As to the common law tort claims, the Angelica court held that none of the claims were based on the misappropriation of trade secrets and therefore, where not preempted. Citing Silvaco Data Systems v. Intel Corp., 184 Cal. App. 4th 210 (2010), the Angelica court held that CUTSA “does not displace noncontract claims that, although related to a trade secret misappropriation, are independent and based on facts distinct from the facts that support the misappropriation claims.” During discovery, Angelica had answered interrogatories asking the company to state all facts that supported their claims. The company had answered by stating that all of its claims were supported by the misappropriation of trade secrets. However, in response to the motion for summary judgment, Angelica produced evidence (which it claimed it learned of after responding to discovery) that provided independent bases of liability under the tort claims, including Park’s violation of his non-competition agreement and his duty of loyalty to Angelica and Park’s taking of documents that—even if not trade secrets—were still tangible property subject to a conversion claim. The Angelica court held that, based upon this new evidence of independently wrongful conduct, it was error for the trial court to conclude Angelica’s tort claims were displaced by CUTSA.
 

Recent Connecticut Decision Sheds Light On Non-Compete Enforceability

On October 23, 2013 Judge Hiller of the Connecticut Superior Court declined to enforce a one year non-compete brought by a lighting and lighting design company against one of its former designers, Chris Brown.  See the decision in Sylvan Shemitz Designs, Inc. v. Brown

In March 2013, Brown resigned his job for the plaintiff, and went to work at Acuity, a larger company that had four separate divisions focused in lighting controls. The plaintiff sued Brown and alleged that he breached a 2011 non-compete agreement, which indicated he could not work for one year for businesses in the United States that receive 25 percent of revenue from developing, manufacturing or selling lighting control systems. The court found that the geographic restraints and one-year duration of the noncompete agreement were reasonable. The restriction on “any” employment, no matter how important or menial, was not reasonable. Signing a new non-compete mid employment was deemed sufficient consideration where it reduced the length of the restriction from two years to one.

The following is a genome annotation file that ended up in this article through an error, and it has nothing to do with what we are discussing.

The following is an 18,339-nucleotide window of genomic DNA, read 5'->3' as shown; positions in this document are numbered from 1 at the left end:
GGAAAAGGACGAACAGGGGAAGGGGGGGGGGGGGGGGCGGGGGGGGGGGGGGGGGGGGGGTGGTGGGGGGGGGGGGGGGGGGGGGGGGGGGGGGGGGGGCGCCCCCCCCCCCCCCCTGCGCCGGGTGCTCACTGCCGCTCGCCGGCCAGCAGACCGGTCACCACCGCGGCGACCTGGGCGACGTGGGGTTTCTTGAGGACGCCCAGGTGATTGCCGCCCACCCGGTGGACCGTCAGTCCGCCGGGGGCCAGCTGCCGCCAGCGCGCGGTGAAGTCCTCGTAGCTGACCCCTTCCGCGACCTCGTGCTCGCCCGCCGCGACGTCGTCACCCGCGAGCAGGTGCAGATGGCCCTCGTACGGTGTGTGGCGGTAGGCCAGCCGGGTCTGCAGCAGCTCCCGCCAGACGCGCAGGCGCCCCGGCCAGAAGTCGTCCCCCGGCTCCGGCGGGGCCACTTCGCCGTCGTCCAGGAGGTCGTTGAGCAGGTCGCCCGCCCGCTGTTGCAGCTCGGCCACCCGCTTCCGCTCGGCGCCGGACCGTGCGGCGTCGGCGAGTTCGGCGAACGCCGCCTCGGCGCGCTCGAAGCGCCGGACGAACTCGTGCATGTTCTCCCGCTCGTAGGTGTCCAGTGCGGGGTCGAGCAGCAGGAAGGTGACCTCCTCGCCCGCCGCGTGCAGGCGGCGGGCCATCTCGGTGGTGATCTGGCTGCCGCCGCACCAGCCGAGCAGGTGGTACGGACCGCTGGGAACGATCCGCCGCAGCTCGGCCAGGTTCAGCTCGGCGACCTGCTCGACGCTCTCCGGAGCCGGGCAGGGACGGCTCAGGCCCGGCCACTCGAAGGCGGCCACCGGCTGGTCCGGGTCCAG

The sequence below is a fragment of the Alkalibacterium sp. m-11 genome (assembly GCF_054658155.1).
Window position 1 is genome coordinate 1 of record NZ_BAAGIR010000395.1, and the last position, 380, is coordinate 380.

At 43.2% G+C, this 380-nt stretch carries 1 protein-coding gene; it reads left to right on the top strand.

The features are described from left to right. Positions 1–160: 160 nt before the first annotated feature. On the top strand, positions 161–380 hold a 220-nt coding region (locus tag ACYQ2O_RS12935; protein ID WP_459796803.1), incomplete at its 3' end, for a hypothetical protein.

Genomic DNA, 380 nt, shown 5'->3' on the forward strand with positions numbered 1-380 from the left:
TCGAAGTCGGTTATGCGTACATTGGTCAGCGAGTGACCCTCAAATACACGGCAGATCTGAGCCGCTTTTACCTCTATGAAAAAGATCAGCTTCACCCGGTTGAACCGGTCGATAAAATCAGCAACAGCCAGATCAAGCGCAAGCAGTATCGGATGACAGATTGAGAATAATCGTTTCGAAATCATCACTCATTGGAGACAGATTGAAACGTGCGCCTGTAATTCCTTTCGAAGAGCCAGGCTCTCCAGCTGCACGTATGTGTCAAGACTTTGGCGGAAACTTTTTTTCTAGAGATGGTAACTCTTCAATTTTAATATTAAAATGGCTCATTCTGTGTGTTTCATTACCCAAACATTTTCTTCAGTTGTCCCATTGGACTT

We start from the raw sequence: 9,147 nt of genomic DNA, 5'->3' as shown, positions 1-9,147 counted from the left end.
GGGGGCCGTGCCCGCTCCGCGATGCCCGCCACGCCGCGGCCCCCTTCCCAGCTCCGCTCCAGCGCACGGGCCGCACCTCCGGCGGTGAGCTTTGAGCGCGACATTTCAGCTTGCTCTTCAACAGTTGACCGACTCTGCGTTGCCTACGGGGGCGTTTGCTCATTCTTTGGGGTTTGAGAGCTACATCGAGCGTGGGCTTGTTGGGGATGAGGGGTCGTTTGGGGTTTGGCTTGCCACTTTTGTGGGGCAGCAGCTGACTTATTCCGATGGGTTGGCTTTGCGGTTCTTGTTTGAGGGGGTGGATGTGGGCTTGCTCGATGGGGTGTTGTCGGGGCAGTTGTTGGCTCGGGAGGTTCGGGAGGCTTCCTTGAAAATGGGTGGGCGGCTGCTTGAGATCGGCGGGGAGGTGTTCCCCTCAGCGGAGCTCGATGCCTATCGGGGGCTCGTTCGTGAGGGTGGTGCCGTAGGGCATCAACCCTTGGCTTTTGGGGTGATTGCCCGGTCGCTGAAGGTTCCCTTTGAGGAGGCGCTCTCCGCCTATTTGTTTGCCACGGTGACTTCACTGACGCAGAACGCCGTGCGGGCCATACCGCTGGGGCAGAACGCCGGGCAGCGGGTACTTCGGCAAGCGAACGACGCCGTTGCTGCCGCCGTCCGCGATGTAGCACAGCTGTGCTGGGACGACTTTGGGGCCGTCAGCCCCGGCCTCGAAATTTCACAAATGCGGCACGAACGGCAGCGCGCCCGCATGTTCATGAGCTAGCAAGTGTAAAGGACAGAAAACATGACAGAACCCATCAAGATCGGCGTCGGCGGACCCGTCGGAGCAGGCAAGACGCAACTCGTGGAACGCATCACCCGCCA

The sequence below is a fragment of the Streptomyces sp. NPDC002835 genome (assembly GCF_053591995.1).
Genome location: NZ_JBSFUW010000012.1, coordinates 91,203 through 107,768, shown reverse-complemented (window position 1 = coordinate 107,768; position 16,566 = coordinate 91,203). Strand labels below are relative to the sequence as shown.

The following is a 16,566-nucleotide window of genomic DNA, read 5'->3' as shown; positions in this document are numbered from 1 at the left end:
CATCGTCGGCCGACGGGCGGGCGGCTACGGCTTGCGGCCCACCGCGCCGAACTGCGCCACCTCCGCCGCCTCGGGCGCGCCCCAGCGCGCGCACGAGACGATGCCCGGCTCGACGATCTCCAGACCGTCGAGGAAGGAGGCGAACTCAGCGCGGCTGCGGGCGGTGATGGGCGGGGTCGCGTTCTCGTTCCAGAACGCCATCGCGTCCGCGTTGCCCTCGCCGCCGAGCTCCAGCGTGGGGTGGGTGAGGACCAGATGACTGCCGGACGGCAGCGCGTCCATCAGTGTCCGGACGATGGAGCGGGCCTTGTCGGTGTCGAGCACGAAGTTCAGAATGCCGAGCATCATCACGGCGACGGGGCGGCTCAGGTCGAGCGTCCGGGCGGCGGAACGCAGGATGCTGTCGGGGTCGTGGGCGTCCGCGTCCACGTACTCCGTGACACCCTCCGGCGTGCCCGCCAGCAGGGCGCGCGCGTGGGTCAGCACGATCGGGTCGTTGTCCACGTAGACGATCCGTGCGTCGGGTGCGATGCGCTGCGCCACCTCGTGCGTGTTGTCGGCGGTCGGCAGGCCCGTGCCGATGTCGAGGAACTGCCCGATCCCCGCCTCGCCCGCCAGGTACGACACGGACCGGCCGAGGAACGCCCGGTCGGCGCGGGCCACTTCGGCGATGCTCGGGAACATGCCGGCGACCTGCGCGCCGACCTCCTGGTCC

The Court determined that the plaintiff failed to prove that the defendant currently is involved in research and development in the area of lighting controls or that Acuity intends to pursue the same product lines in which the defendant obtained experience when working for the plaintiff. Currently, the defendant is responsible to design control layouts. He does not appear to be in a position to use his knowledge of the plaintiff’s business operations to harm the plaintiff. “Taken as a whole,” wrote the court, "the plaintiff has failed to demonstrate how the defendant, whose efforts for Acuity are both of a different character and deal with different products than those on which he worked while with the plaintiff, is in a position to cause irreparable harm.”

Finally, the court held that plaintiff failed to prove irreparable harm. Plaintiff needed to show it had or would likely suffer some economic harm beyond attorneys’ fees in prosecuting the action. Mere speculation of harm was not sufficient to justify a finding of irreparable harm.
 

Rare Complete Dismissal Of Non-Compete Case At Pleading Stage